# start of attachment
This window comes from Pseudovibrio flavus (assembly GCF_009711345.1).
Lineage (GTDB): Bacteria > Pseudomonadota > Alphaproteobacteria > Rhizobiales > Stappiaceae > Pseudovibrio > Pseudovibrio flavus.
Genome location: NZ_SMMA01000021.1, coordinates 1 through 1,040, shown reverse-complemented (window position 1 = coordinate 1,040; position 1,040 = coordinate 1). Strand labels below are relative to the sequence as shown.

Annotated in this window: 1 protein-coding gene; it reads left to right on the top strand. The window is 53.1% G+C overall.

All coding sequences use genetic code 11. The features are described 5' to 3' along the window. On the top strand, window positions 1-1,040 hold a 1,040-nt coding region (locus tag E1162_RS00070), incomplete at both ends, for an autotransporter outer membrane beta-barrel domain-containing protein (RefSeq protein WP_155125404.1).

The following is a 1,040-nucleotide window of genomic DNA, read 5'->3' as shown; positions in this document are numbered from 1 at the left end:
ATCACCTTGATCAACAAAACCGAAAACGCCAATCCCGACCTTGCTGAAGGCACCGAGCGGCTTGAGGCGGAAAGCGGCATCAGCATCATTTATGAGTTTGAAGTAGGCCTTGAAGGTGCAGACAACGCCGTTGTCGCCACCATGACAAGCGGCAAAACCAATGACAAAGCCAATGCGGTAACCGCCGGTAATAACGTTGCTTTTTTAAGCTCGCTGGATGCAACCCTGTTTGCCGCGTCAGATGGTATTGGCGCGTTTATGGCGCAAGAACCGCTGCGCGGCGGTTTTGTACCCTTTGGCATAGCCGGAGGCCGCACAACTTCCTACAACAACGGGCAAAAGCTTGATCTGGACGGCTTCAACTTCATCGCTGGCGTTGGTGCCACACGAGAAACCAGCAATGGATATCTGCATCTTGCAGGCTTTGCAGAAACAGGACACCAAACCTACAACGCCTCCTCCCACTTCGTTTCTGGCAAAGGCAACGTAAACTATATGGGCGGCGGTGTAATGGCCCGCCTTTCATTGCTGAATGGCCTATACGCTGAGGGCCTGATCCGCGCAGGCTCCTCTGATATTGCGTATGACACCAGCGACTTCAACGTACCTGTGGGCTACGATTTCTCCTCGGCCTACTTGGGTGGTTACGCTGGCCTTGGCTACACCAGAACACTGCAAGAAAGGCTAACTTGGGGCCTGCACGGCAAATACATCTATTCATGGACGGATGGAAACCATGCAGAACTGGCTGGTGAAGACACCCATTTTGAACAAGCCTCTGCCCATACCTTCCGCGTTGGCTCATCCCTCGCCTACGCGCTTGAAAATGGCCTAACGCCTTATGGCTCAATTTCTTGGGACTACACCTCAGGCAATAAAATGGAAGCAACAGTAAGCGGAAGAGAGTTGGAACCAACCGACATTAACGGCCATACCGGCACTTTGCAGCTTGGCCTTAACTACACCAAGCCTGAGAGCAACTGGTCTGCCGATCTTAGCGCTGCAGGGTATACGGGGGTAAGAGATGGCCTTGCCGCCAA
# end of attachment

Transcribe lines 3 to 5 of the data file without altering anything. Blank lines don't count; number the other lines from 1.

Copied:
Genome location: NZ_SMMA01000021.1, coordinates 1 through 1,040, shown reverse-complemented (window position 1 = coordinate 1,040; position 1,040 = coordinate 1). Strand labels below are relative to the sequence as shown.

Annotated in this window: 1 protein-coding gene; it reads left to right on the top strand. The window is 53.1% G+C overall.

All coding sequences use genetic code 11. The features are described 5' to 3' along the window. On the top strand, window positions 1-1,040 hold a 1,040-nt coding region (locus tag E1162_RS00070), incomplete at both ends, for an autotransporter outer membrane beta-barrel domain-containing protein (RefSeq protein WP_155125404.1).